When weather alarms go off and tornado sirens begin their baleful wail, some people run for shelter, while others try to ride out the storm. A new report from the National Weather Service sheds light on the reasons why some people don't heed the warnings.
The report focuses on the "Super Tuesday" winter tornado outbreak of Feb. 5-6, 2008, so named because of the presidential primaries held on that Tuesday. During the outbreak, 82 tornadoes tore through nine states across the South, killing 57 people, injuring 350 others and causing $400 million in property damage.
Scientists with the National Weather Service and the National Center for Atmospheric Research Societal Impacts Program interviewed survivors to see what, if any, precautions they took during the storms.
The team found that two-thirds of the victims were in mobile homes and 60 percent did not have access to safe shelter (for example, a basement or storm cellar), though most survivors interviewed did try to seek shelter.
Some of those interviewed indicated they thought the threat was minimal because February is not within the traditional tornado season.
Though tornadoes are most common in Tornado Alley during the springtime, when warm, moist air from the Gulf of Mexico moves north and clashes with cooler air to create colossal twisters, local conditions can cause tornadoes to sprout up at any time of the year, even in February. In fact, a cluster of tornadoes also struck again this past February, killing eight people in Oklahoma.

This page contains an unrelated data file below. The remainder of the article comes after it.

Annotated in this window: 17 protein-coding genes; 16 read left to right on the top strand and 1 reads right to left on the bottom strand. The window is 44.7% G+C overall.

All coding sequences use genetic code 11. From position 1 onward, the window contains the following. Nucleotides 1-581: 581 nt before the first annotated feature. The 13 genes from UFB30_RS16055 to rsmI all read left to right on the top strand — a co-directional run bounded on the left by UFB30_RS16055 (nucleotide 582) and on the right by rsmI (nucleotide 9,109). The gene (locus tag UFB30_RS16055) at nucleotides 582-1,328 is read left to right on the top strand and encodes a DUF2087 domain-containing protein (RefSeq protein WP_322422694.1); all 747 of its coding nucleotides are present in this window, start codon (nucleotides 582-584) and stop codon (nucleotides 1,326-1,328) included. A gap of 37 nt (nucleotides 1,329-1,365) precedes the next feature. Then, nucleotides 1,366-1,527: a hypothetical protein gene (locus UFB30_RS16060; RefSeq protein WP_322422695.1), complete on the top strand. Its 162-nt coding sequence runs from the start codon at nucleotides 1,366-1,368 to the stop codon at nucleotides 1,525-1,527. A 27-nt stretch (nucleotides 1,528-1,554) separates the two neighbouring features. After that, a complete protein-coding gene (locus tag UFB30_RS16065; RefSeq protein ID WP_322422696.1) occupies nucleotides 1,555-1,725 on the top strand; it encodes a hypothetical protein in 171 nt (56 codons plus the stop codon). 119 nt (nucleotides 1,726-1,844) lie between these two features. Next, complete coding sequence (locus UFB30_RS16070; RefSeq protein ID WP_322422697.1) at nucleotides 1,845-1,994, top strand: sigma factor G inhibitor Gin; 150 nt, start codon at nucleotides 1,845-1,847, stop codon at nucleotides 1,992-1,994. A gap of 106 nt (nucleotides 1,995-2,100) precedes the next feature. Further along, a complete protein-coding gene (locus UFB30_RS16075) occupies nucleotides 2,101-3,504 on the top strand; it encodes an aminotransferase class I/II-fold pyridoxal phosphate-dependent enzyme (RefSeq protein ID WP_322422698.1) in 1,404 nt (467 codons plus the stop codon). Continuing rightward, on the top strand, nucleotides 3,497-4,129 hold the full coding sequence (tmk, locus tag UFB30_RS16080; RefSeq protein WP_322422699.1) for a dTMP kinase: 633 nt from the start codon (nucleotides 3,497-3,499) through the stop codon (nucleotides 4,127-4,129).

Several interviewees said they spent time seeking confirmation of a tornado and went to a safe location only after they saw a twister.
The report also found that many people minimized the threat of personal risk through a thought process called "optimism bias," the belief that such bad things only happen to other people.
Tornado forecasts aren't the only natural disaster warnings that people ignore: Coastal residents also sometimes ignore hurricane warnings, either because they have no way to evacuate or do not think the storms poses a significant threat.
The new report also found that the National Weather Service issued tornado warnings on average 17 minutes in advance of all the deadly tornadoes, and that communities and citizens received those warnings and were aware of them.
"Protecting life and property is not as simple as issuing a forecast," said National Weather Service director Jack Hayes. "A number of barriers often deter people from making risk-averse decisions, and we want to learn all we can to determine if there is more the National Weather Service can do to change this."
According to the report, the National Weather Service will improve wording and call-to-action statements to more effectively convey the urgency and danger of events.
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